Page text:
Being a spoof, the show was even less concerned with continuity than a typical sitcom. Many times during the show various gags and lines of dialog indicated that Herman had been assembled from corpses and given life by Grandpa. Yet, there was one episode where an old friend of the family, Victor Frankenstein IV, came to visit, bringing with him Herman’s cousin. Gwynne played the cousin as an unspeaking creature exactly like Boris Karloff’s portrayal in the original Universal films. In yet another episode, Herman’s twin brother arrives in town. The twin, also played by Gwynne, is unlike Herman in that he was extremely smart, suave, and an extremely successful con artist.

While the show was played for laughs, to me it had a serious theme. You could sum it up as monsters are people, too. Or don’t judge people by their appearances. Or even the difference between monster and good neighbor might be nothing more than a difference of perspective. However you looked at it, seeing someone as strange and scary as Herman being awkward and misunderstood, while being sweet and loveable underneath the monstrous exterior was a very welcome idea for a queer kid who didn’t feel as if I belonged.

And it was fun to watch scary monsters try to navigate PTA meetings and neighborhood parties.

The first season was a moderate hit, making it into the top 20 in ratings. The drop in ratings for the second season was attributed to many things, including the fact that midway through it was up against the new smash hit, Batman. The conventional wisdom at the time was that Batman was killing it in the ratings because Batman was in color, while the Munsters (like much of the rest of CBS’s primetime fare) was still in black and white. That’s part of the reason that immediately after cancelation, the studio filmed a feature length movie, Munster Go Home! in color, and released it into theatres. They hoped to either launch a comedy franchise, or maybe convince one of the networks to pick-up a new season of the show in color.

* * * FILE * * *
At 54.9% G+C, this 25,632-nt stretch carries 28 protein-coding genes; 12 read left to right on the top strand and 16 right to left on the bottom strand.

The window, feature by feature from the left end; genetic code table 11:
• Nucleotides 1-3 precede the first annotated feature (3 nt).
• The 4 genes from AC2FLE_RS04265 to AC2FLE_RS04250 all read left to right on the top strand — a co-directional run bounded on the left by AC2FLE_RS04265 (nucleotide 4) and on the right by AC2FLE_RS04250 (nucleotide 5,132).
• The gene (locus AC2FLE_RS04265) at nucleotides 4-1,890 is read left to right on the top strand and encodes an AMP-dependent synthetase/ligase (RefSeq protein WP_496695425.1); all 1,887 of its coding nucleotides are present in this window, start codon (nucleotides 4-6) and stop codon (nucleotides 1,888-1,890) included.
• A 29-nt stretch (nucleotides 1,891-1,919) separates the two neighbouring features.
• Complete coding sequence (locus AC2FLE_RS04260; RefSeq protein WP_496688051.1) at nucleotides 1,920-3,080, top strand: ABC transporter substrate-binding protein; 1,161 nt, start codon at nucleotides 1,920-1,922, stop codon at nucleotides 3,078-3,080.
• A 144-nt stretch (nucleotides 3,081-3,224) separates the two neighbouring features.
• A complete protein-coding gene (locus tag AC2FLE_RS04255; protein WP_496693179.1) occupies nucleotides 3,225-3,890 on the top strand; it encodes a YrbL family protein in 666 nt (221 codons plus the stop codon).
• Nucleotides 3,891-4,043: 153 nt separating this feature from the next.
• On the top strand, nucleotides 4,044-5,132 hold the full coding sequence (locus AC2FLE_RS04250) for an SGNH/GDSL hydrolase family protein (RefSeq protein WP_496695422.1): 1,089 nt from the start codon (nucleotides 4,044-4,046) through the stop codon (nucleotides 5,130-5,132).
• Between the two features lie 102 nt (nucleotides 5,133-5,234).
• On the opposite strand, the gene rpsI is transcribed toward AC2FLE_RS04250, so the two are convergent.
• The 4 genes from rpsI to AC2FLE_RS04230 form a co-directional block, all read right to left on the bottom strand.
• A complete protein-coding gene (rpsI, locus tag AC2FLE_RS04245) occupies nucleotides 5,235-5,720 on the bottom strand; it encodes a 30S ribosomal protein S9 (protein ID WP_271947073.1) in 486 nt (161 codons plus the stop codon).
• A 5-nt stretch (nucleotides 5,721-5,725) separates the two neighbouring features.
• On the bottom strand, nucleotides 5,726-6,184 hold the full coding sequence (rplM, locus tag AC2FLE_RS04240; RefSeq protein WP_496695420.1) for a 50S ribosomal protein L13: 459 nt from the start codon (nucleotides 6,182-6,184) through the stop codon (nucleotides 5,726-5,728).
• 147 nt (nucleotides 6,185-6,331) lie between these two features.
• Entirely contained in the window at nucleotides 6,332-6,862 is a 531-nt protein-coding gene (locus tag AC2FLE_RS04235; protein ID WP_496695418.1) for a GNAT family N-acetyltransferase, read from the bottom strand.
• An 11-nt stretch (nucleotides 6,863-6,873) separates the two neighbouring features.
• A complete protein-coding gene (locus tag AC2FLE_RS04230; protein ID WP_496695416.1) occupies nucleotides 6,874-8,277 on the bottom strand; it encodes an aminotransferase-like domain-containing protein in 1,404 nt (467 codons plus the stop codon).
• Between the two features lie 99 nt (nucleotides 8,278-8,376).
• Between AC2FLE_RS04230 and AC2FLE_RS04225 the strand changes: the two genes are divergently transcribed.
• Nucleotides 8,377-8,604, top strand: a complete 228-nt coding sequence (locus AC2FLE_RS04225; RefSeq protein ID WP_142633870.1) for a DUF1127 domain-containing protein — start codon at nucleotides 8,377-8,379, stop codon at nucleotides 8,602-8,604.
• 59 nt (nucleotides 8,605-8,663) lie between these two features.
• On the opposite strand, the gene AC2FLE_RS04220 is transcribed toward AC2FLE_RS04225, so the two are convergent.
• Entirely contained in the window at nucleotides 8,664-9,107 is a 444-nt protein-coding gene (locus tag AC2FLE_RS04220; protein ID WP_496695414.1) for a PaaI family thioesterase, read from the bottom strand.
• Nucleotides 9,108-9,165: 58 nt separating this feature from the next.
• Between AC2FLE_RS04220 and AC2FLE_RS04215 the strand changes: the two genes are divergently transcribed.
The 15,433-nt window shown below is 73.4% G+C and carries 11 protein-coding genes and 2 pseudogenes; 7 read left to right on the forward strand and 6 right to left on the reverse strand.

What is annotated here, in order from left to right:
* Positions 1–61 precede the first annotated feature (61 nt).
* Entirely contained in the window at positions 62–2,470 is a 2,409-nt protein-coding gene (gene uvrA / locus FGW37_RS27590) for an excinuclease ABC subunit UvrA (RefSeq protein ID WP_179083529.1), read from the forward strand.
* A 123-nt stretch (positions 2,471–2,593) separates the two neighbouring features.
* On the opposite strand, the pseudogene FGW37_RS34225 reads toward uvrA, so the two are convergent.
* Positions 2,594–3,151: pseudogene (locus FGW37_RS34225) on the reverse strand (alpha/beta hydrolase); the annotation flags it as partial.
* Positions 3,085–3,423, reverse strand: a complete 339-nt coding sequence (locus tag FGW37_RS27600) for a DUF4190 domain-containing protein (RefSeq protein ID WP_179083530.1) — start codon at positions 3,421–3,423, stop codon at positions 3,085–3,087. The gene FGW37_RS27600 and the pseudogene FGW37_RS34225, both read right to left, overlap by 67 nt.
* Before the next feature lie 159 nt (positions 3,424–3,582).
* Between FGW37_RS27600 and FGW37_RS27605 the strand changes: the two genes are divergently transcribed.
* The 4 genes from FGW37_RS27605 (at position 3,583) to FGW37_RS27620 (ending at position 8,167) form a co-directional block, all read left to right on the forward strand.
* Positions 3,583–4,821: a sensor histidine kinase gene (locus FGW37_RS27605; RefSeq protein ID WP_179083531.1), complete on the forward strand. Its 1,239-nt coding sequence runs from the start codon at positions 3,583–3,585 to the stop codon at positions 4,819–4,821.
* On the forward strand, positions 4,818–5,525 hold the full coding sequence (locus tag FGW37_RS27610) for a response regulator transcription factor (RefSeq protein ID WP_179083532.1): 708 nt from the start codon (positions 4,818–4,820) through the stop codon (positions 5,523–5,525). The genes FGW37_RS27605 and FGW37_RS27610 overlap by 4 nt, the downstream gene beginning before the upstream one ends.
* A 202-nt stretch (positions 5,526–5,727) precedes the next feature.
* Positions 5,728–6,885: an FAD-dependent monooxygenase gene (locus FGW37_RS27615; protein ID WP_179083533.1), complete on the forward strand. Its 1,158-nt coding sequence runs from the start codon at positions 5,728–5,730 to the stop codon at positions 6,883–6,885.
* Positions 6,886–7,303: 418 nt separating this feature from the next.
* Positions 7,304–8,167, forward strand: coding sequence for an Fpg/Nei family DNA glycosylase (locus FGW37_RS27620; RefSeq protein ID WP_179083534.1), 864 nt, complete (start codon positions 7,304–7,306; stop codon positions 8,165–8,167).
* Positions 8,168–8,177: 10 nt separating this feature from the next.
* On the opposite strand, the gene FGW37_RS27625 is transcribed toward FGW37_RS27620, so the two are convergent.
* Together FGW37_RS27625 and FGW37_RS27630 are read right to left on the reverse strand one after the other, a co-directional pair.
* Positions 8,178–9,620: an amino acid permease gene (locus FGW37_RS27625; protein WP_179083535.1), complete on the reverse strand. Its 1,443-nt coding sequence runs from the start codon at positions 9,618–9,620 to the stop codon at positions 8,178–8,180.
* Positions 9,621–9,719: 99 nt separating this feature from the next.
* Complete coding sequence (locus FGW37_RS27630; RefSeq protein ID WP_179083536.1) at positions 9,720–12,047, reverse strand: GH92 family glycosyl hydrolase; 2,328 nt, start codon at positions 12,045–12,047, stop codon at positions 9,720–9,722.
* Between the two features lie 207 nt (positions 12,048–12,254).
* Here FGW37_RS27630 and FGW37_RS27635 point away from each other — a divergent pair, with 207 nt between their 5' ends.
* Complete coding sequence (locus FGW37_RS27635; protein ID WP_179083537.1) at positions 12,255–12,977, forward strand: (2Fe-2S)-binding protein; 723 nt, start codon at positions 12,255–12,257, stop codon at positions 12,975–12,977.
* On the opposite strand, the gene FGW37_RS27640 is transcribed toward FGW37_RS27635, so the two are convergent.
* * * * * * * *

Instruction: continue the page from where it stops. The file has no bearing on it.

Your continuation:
It didn’t do terribly well in theatres. I always thought it was because the script was more than a bit schizophrenic. Part fish-out-of-water comedy, part spoof of a mystery, and part thriller. If they had stuck to one main plot instead of the three, it might have done better.

The show was popular enough in syndication that a few more TV movies and specials were made, not to mention a couple of spin-offs or reboots some years later. But they never quite recaptured the original magic.

The show was good in no small part to the goofy, clumsy, kind-hearted lunk that Fred Gwynne portrayed so well. And I don’t think the writers/producers who tackled the spin-offs, or some of the actors who tried their hand at the role, quite understood it.

Fortunately, we have 70 episodes of the original silliness to revisit when we need a good laugh, and a reminder that even monsters can be loveable and loved.

4 thoughts on “Monsters Are People, Too – more of why I love sf/f